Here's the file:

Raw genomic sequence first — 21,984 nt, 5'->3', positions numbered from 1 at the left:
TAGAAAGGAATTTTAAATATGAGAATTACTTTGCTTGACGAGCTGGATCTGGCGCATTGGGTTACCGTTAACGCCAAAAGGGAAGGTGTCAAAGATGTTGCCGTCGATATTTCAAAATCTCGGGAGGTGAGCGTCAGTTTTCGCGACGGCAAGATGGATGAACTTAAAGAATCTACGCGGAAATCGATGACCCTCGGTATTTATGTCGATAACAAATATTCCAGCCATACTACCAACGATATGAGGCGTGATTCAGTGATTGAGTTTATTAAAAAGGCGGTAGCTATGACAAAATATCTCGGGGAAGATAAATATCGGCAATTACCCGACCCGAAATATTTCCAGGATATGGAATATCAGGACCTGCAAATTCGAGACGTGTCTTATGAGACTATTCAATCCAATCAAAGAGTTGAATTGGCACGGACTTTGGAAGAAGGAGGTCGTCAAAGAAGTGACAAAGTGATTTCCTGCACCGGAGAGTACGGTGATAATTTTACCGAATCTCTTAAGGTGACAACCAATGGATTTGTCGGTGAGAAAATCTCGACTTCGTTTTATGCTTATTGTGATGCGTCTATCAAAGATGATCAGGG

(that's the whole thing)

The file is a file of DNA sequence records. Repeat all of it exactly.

Raw genomic sequence first — 21,984 nt, 5'->3', positions numbered from 1 at the left:
TAGAAAGGAATTTTAAATATGAGAATTACTTTGCTTGACGAGCTGGATCTGGCGCATTGGGTTACCGTTAACGCCAAAAGGGAAGGTGTCAAAGATGTTGCCGTCGATATTTCAAAATCTCGGGAGGTGAGCGTCAGTTTTCGCGACGGCAAGATGGATGAACTTAAAGAATCTACGCGGAAATCGATGACCCTCGGTATTTATGTCGATAACAAATATTCCAGCCATACTACCAACGATATGAGGCGTGATTCAGTGATTGAGTTTATTAAAAAGGCGGTAGCTATGACAAAATATCTCGGGGAAGATAAATATCGGCAATTACCCGACCCGAAATATTTCCAGGATATGGAATATCAGGACCTGCAAATTCGAGACGTGTCTTATGAGACTATTCAATCCAATCAAAGAGTTGAATTGGCACGGACTTTGGAAGAAGGAGGTCGTCAAAGAAGTGACAAAGTGATTTCCTGCACCGGAGAGTACGGTGATAATTTTACCGAATCTCTTAAGGTGACAACCAATGGATTTGTCGGTGAGAAAATCTCGACTTCGTTTTATGCTTATTGTGATGCGTCTATCAAAGATGATCAGGG